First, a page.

There is no doubt that Baldwin will welcome the new 1st Precinct building slated for construction at the corner of Harrison Avenue and Merrick Road in the fall. But one of the sacrifices that will be made to serve the greater good will be the demolition of a structure with a rich history of its own.
The rambling, green-and-white-shingled building with the wrap-around porch that currently occupies the site of the station house-to-be was built in 1901 at the behest of a Civil War veteran named George Kellogg. Although it has operated as an antiques store and occasional flea market in recent years, up until the late 1990s it served as a family home, accommodating several generations of an active and patriotic clan.
“George Kellogg served in the 10th Massachusetts infantry,” said Todd Schonenberg of Ramona, Calif., whose father grew up under the swooping eaves of the Harrison Avenue house. “I have his regimental history and muster roll, which I found in the attic, along with the original blueprints for the house, in the early 1960s.”
According to Schonenberg, his grandparents took possession of the home from the Kelloggs around 1919 and started a family. As it turned out, Kellogg was not the only occupant of the home to serve in the armed forces. Many of the men who have lived there have fought for their country, Schonenberg said.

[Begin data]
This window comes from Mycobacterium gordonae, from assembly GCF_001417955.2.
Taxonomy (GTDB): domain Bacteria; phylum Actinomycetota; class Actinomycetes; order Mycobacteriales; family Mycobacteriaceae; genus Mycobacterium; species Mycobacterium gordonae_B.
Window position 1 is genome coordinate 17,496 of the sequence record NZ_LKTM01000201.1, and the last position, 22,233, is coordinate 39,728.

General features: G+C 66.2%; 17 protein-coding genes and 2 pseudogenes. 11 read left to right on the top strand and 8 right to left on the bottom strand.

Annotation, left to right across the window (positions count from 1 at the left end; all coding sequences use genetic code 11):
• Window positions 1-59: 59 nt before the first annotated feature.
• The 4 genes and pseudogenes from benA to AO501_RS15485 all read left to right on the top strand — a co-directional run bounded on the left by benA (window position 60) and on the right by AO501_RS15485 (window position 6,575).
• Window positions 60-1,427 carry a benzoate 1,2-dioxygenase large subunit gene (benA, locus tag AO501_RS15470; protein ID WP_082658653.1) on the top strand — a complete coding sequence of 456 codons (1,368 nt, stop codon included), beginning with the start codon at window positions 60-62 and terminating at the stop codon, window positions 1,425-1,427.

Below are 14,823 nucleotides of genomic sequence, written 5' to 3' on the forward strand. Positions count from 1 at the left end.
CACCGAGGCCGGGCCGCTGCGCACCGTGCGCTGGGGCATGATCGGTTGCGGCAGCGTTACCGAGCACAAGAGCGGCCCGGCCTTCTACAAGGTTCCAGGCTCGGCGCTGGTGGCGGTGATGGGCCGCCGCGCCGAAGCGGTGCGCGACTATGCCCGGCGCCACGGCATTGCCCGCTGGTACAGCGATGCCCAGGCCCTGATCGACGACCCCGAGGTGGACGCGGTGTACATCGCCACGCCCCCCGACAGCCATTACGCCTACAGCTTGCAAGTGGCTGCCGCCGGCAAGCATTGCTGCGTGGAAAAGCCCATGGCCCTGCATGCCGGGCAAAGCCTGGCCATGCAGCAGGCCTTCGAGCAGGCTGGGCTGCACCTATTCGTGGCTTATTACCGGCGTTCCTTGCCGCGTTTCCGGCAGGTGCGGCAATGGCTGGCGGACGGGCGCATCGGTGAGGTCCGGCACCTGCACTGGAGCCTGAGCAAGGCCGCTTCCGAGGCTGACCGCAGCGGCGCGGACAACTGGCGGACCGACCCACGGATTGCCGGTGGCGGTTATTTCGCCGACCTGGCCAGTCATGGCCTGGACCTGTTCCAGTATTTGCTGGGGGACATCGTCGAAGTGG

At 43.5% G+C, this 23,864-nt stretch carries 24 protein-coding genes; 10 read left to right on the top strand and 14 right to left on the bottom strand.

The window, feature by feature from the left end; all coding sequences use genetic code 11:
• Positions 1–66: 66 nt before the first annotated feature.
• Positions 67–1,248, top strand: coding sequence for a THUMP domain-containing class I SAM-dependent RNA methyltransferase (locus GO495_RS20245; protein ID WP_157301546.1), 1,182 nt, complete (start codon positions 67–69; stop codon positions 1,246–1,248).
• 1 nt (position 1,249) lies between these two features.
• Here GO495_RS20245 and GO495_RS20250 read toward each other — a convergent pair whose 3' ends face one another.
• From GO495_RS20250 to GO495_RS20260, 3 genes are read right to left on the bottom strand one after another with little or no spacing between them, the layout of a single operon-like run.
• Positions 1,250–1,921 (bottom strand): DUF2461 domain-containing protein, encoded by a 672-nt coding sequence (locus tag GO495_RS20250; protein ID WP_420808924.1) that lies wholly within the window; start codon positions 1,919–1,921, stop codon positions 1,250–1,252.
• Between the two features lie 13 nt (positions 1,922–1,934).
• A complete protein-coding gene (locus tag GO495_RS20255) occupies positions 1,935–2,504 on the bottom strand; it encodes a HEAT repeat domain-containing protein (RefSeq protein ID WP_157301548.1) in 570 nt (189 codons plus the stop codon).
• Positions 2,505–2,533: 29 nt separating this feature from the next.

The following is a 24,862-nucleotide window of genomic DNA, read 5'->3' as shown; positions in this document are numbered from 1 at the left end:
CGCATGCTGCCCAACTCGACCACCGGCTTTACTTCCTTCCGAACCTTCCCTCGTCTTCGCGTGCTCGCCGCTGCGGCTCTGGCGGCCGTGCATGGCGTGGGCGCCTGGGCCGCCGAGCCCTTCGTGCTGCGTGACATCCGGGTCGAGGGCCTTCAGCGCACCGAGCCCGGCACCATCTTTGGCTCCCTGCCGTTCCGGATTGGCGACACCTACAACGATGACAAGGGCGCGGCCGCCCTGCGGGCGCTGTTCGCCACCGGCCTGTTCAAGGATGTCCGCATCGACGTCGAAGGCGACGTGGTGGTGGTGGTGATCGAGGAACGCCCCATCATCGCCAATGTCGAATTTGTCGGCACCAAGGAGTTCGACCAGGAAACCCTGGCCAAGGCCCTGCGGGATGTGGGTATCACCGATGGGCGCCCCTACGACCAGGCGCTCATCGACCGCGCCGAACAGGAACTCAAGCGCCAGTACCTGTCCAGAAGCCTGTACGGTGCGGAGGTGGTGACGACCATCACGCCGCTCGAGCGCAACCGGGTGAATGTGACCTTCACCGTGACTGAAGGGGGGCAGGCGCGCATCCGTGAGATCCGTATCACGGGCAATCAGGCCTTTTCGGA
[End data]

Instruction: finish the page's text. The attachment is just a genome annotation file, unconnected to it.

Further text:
“My grandparents had five children, four of them boys,” he recounted. “All the boys served concurrently in World War II: John, Fred, Henry and Herman Schonenberg. At the time, this was referred to as a ‘four-star home.’” All four brothers’ names appear on Baldwin’s World War II memorial.
“My father saw the most combat as a P-51 Mustang pilot, and was cited in local papers when he shot down his first German aircraft,” Schonenberg continued. “His own plane was named after my mother, another Baldwin resident. They’re both still living, and are down in Florida.”
Schonenberg said that since the majority of his aunts, uncles and cousins lived in Baldwin — many attended Baldwin Senior High School — the house was an anchor for the family until the late 1960s. “We all referred to the house as our version of Sagamore Hill,” he said. “Not as big, not as famous, but our family base.”